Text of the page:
Thank you! Well, I’m (Luke) a huge fan of Hitchens and I think religion (particularly Abrahamic religion) is still one of the biggest dangers to our society and has somehow carved itself a nice little section for itself, where if you’re critical of some of the horrific, bizarre and sometimes plain evil nonsensical belief systems that it holds, you’re somehow cruel, rude and sometimes a bigot and sorry I’m just not fucking having that, so that’s something that is obviously going to come out in some of my lyrics. But Yellow, in particular, started from a story Hitchens was telling about a poor, poor girl who was being abused by a religious nut who kept her captive, it’s a truly horrific story and he made the point about how much she must have prayed (because she was also indoctrinated) to be saved, but continued instead to be abused by this utter c**t of a human being who believed what he was doing was fine because he had god on his side – so the lyrics did kind of start at that point, but then I guess it became a bit more metaphorical. I changed and added to the lyrics and for me, that is almost the perfect metaphor for organised religion, you’re forced to love and worship someone you are scared of because of the fear of being punished if you don’t. Doesn’t sound very all loving to me.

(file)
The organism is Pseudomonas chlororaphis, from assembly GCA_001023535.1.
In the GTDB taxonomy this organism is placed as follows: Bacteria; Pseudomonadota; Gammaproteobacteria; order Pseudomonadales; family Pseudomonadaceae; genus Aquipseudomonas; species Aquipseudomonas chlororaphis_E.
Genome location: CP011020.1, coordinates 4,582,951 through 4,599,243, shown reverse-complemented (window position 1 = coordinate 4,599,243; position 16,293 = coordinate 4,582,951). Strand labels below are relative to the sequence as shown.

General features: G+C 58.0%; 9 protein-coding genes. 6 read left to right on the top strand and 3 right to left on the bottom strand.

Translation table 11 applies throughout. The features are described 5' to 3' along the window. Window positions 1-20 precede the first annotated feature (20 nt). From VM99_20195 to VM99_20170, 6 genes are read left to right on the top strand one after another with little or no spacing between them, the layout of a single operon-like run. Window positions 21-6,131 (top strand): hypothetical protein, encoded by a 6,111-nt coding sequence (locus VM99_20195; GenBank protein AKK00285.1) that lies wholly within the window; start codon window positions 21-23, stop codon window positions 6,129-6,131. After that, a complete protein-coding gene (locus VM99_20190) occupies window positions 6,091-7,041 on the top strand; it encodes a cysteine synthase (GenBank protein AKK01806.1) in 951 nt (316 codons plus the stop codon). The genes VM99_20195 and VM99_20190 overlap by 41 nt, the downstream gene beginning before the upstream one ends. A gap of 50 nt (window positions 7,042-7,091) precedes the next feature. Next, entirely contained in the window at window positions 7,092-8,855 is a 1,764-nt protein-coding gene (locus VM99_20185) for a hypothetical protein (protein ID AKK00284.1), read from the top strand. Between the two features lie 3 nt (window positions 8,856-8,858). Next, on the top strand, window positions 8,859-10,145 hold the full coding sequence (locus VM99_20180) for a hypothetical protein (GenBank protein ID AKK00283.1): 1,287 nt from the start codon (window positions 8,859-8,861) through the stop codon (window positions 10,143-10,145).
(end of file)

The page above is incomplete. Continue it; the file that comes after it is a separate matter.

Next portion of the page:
And then from there it sort of twisted into how I see the tribalistic political landscape today, everyone is terrified of being punished or lynched online if they don’t believe or follow a pretty specific set of political and social beliefs, or say something slightly out of line with that, and so Yellow sort of merged into that. I think the way we act toward each other politically today is quite similar to organised religion, which is terrifying to me. The only absolute in political discourse is that there should be no absolutes in political discourse, but fuck me I can only dream of that being the case anytime soon.

Since the release of Gutter Press which touched upon a lot of themes including social media culture and the toxicity of it, do you feel anything has changed surrounding those themes? Has it got better or worse?